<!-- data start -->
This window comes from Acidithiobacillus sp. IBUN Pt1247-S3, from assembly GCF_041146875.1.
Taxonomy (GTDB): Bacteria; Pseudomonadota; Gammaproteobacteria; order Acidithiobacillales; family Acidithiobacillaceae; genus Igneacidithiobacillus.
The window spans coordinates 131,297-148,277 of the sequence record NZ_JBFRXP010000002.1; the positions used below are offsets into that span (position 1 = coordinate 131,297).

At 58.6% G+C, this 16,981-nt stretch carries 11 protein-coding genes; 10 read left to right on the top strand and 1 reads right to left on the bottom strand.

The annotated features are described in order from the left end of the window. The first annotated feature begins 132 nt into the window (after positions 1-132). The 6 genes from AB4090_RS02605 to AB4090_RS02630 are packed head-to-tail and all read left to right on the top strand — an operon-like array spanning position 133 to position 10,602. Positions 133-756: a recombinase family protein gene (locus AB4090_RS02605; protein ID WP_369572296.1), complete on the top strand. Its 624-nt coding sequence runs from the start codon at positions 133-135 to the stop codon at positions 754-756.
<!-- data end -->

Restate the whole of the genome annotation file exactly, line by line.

This window comes from Acidithiobacillus sp. IBUN Pt1247-S3, from assembly GCF_041146875.1.
Taxonomy (GTDB): Bacteria; Pseudomonadota; Gammaproteobacteria; order Acidithiobacillales; family Acidithiobacillaceae; genus Igneacidithiobacillus.
The window spans coordinates 131,297-148,277 of the sequence record NZ_JBFRXP010000002.1; the positions used below are offsets into that span (position 1 = coordinate 131,297).

At 58.6% G+C, this 16,981-nt stretch carries 11 protein-coding genes; 10 read left to right on the top strand and 1 reads right to left on the bottom strand.

The annotated features are described in order from the left end of the window. The first annotated feature begins 132 nt into the window (after positions 1-132). The 6 genes from AB4090_RS02605 to AB4090_RS02630 are packed head-to-tail and all read left to right on the top strand — an operon-like array spanning position 133 to position 10,602. Positions 133-756: a recombinase family protein gene (locus AB4090_RS02605; protein ID WP_369572296.1), complete on the top strand. Its 624-nt coding sequence runs from the start codon at positions 133-135 to the stop codon at positions 754-756.